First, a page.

Retailers are getting in on the anti-sugar action, too, “nudging” customers to make healthier choices through innovative solutions. One such example: New electronic ordering systems have been installed in some outlets. Rather than defaulting to the traditional product, the reduced sugar option is preselected and the price difference is highlighted. Customers must opt-in when purchasing the higher sugar—and therefore higher cost—beverage option, which is a reversal of common practices.

KerryDigest Key Takeaways:

  • Sugar reduction has been encouraged within the industry by voluntary target agreements, often set by country.

  • So far, these government-proposed voluntary sugar reduction targets have had less success than taxes.

  • Unconventional approaches have been implemented to help discourage consumers from buying unhealthy foods, such as prime-time advertising bans.

  • Retailers are investing in technologies that guide consumers to healthier, lower tax options.

 
The Unfolding Future of Sugar Reduction
Sugar reduction is trending globally, and there are several countries where sugar taxes have been recently implemented or are close to passing. Spain's sugar tax is currently held up in the courts, though Catalonia has already implemented one of its own. Italy will not pass a tax in the near future, but the topic is on the legislative agenda.

Many countries are also watching their neighbours to help gauge when and if to introduce their own sugar tax. Europe has urged regional groups such as the Baltic states to work together to create  a consistent tax structure. Estonia had planned one of the most comprehensive sugar taxes with increased support for fruit consumption, but it has stalled over legal challenges; if it proceeds, Lithuania and Latvia will likely partner with Estonia to reduce cross-border shopping that would offset the tax.

Outside of the EU, where tax policy is under greater local control, sugar taxes are slowly but steadily passing in U.S. states, counties and cities. Countries in the Middle East, which have some of the fastest growing obesity rates, are looking to Saudi Arabia and the UAE as examples—it may be only a matter of time before the other members of the Gulf Cooperation Council pass “sin taxes” that include sugary drinks. In Asia, there is continued speculation on the possibility of Thailand and Vietnam implementing legislation. Taxes on sugar-sweetened products are strongly opposed in Russia, but a tax on sugar imports from outside the Eurasian Economic Union is in effect. In several other locations, including Canada, Australia and Singapore, there is talk of sugar reduction efforts—be it through taxation, education or another approach.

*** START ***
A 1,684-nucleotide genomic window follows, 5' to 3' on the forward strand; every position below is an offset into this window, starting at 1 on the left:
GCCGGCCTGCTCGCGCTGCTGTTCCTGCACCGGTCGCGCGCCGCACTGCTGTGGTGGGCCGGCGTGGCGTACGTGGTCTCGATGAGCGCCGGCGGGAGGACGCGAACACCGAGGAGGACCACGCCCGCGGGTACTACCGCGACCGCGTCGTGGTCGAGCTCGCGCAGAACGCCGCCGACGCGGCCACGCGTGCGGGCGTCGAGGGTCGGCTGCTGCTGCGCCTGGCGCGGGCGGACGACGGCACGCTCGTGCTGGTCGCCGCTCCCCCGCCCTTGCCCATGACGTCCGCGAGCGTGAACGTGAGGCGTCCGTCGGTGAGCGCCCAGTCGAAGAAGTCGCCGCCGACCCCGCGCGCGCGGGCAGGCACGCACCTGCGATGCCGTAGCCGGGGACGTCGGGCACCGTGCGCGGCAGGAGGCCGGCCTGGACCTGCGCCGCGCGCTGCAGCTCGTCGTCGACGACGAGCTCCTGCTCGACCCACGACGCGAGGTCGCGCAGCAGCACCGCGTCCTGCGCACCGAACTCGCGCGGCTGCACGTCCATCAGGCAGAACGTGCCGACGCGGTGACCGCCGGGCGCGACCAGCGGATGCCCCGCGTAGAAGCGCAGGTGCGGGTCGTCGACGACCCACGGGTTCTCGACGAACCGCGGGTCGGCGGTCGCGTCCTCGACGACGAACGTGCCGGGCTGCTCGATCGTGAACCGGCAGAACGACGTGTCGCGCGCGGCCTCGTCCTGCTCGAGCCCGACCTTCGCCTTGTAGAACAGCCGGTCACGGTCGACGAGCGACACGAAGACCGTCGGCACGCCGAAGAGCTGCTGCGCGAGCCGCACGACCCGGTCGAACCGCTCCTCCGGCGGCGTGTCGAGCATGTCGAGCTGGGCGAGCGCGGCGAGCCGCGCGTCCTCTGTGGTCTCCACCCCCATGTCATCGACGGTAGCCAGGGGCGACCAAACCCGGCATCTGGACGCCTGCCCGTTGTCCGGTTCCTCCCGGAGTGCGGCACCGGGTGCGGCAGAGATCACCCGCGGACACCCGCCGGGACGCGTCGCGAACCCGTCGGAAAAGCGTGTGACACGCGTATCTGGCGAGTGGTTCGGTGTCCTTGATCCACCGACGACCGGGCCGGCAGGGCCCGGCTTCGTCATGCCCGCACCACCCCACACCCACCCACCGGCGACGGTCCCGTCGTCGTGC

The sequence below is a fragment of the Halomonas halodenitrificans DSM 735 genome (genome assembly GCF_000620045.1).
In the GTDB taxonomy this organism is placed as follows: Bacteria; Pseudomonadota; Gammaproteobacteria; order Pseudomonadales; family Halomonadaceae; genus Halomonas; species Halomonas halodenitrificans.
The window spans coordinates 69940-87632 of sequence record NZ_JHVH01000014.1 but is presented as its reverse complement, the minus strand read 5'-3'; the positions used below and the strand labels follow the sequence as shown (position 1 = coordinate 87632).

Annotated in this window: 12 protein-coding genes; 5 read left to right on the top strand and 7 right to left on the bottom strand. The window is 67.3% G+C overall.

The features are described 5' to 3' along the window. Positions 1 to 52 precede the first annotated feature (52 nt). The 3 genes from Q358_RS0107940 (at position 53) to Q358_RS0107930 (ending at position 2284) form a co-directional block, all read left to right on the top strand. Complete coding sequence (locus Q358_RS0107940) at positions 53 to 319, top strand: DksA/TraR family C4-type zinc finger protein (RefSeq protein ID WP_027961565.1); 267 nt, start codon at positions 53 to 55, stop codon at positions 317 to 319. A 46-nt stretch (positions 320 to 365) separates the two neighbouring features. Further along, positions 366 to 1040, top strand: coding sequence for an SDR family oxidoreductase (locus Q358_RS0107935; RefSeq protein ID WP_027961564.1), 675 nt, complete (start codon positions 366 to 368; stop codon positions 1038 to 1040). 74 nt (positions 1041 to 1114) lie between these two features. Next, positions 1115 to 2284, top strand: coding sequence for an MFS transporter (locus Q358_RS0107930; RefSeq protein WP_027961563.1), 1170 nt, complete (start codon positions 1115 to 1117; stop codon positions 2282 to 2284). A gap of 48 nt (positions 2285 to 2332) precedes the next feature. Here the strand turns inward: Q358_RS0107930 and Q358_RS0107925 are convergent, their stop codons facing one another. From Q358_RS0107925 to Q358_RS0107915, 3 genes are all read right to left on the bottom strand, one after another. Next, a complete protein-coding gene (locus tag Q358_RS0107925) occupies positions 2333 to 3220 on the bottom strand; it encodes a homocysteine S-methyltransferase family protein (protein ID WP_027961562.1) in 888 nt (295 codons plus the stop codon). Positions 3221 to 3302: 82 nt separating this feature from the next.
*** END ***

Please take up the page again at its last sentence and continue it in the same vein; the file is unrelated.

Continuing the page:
It remains to be seen if voluntary efforts will have the desired effect or if taxes are the best approach for guaranteeing industry-wide sugar reduction. As the results of these opt-in reduction strategies are reported, countries with subpar results may decide to go ahead and implement taxation.

In places with established taxes, broader, more inclusive measures may be introduced. For example, in the UK, the UK Commons Health Committee has called for an end to the exemption of milk based beverages from the soft drinks levy that recently took effect. The same governmental body stated in its most recent report, "Childhood obesity: Time for action", “The next Government childhood obesity plan must signal that further fiscal measures are being designed to encourage reformulation of products where targets are not being met."

Statements such as these signal that the global shift toward healthier food and beverage requirements—implemented through a variety of measures and social movements—may still be in its infancy. Media speculation suggests that in Europe and elsewhere, taxes on other food categories are likely on the horizon, as governments scramble to slow and possibly undo some of the negative health effects that result from obesity. For now, although the lasting health effects of such actions remain unclear, sugar taxes are proving to be a useful source of revenue for governments and are providing a common cause for governments, celebrities and consumers to rally around in the name of better health.

KerryDigest Key Takeaways:

  • More taxation and health education efforts are on the horizon, with a host of new countries exploring ways to join the sugar-reduction movement.

  • Locations with sugar taxes may begin to exert pressure on their neighbours in an effort to ensure sales of taxed goods don’t diminish due to nearby tax-free options.

  • As governments measure the presumed and actual successes of sugar taxes (financial and public health), many may be inspired to levy taxes on additional food and beverage categories.

  • Speculations suggests that the demand and requirement for healthier products is just beginning.

Trends in the food and beverage business change readily, and so do industry rules and regulations. That makes it vital to have a strong regulatory guidance. To learn how to partner with Kerry, including gaining access to our regulatory professionals, contact Kerry.